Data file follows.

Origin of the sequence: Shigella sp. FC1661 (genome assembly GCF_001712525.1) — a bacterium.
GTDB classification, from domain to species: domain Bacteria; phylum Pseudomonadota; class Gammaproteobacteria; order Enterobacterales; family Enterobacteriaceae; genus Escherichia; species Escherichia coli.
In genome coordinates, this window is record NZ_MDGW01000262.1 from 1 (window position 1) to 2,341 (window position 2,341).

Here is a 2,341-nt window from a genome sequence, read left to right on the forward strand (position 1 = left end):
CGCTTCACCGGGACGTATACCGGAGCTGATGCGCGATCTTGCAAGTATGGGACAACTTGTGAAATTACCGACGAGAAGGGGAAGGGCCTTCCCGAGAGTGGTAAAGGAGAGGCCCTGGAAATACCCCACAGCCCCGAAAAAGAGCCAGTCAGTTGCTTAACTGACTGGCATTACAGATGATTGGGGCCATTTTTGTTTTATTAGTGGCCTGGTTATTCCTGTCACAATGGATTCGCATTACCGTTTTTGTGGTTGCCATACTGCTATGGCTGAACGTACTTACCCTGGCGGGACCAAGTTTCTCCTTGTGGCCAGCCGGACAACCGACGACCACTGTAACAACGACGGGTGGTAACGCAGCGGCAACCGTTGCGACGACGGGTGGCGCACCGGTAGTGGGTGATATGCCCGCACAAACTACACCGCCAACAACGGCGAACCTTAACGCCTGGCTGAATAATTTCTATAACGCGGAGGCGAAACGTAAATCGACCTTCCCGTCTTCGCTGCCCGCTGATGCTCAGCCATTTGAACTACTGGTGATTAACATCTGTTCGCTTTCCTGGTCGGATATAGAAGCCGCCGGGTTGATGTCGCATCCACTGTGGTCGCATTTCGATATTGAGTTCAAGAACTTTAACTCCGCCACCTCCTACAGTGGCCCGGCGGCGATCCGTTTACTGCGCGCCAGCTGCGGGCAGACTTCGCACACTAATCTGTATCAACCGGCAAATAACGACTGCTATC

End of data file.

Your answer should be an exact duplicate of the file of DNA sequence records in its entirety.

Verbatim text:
Origin of the sequence: Shigella sp. FC1661 (genome assembly GCF_001712525.1) — a bacterium.
GTDB classification, from domain to species: domain Bacteria; phylum Pseudomonadota; class Gammaproteobacteria; order Enterobacterales; family Enterobacteriaceae; genus Escherichia; species Escherichia coli.
In genome coordinates, this window is record NZ_MDGW01000262.1 from 1 (window position 1) to 2,341 (window position 2,341).

Here is a 2,341-nt window from a genome sequence, read left to right on the forward strand (position 1 = left end):
CGCTTCACCGGGACGTATACCGGAGCTGATGCGCGATCTTGCAAGTATGGGACAACTTGTGAAATTACCGACGAGAAGGGGAAGGGCCTTCCCGAGAGTGGTAAAGGAGAGGCCCTGGAAATACCCCACAGCCCCGAAAAAGAGCCAGTCAGTTGCTTAACTGACTGGCATTACAGATGATTGGGGCCATTTTTGTTTTATTAGTGGCCTGGTTATTCCTGTCACAATGGATTCGCATTACCGTTTTTGTGGTTGCCATACTGCTATGGCTGAACGTACTTACCCTGGCGGGACCAAGTTTCTCCTTGTGGCCAGCCGGACAACCGACGACCACTGTAACAACGACGGGTGGTAACGCAGCGGCAACCGTTGCGACGACGGGTGGCGCACCGGTAGTGGGTGATATGCCCGCACAAACTACACCGCCAACAACGGCGAACCTTAACGCCTGGCTGAATAATTTCTATAACGCGGAGGCGAAACGTAAATCGACCTTCCCGTCTTCGCTGCCCGCTGATGCTCAGCCATTTGAACTACTGGTGATTAACATCTGTTCGCTTTCCTGGTCGGATATAGAAGCCGCCGGGTTGATGTCGCATCCACTGTGGTCGCATTTCGATATTGAGTTCAAGAACTTTAACTCCGCCACCTCCTACAGTGGCCCGGCGGCGATCCGTTTACTGCGCGCCAGCTGCGGGCAGACTTCGCACACTAATCTGTATCAACCGGCAAATAACGACTGCTATC